by Steven Ertelt
November 14, 2005
Canberra, Australia (LifeNews.com) — Debate continues in Australia over whether or not the dangerous RU 486 abortion drug should be allowed there. While elected officials wait for the Therapeutic Goods Administration to issue an opinion, they’ve been debating whether the drug is safe enough for women to use.
Last week, Christopher Pyne, the parliamentary secretary for health, pointed to the fact that the drug is responsible for the deaths of five women in the United States and others elsewhere.
"There are serious concerns about the impact on the health of women who have been prescribed RU 486 in countries that allow its use, which the minister would be required to consider," he wrote to MPs.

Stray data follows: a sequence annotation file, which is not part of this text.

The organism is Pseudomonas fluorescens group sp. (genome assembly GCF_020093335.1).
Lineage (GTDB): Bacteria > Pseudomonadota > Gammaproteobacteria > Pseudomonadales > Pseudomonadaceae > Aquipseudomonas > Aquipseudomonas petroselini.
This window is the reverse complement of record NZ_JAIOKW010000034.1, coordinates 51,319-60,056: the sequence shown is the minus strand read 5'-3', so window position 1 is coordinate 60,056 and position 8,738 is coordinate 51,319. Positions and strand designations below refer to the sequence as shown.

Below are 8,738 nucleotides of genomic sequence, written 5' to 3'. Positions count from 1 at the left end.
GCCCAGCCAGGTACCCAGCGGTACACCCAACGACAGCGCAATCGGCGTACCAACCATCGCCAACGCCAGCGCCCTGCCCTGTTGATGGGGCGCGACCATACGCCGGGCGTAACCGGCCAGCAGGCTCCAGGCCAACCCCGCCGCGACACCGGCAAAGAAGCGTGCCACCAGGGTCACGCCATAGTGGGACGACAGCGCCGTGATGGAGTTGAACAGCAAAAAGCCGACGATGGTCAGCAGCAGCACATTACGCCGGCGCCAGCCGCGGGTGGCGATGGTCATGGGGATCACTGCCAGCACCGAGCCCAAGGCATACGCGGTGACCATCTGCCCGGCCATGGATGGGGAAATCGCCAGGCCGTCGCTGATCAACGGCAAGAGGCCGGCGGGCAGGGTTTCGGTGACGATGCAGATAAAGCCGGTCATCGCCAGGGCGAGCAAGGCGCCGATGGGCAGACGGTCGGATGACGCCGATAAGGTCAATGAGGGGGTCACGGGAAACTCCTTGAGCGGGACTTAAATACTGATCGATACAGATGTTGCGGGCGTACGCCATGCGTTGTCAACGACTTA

Then, over the weekend, Nationals Senate leader Ron Boswell and Liberal senator Alan Eggleston, a former OBGYN, raised concerns about women in rural areas using the abortion drug without proper supervision by a doctor.
Health Minister Tony Abbott, who opposes abortion, has already weighed in saying the drug causes health concerns for women. Of requests from abortion advocates to approve it, he said it is "very discouraging for those who think the drug is the answer to a pregnant country woman’s prayer."
On Monday, Liberal MP Mal Washer said it was wrong for the various officials to give their opinion before the TGA has had a chance to weigh in on the debate.
"What we’ve got now is a lot of pseudo-medical experts offering advice here when it should not be a political decision," he said, according to The Australian newspaper.
"Every medication has risks. If I give you an antibiotic you can have an allergic reaction. We should allow the TGA to do its proper job if the drug company applies," he added.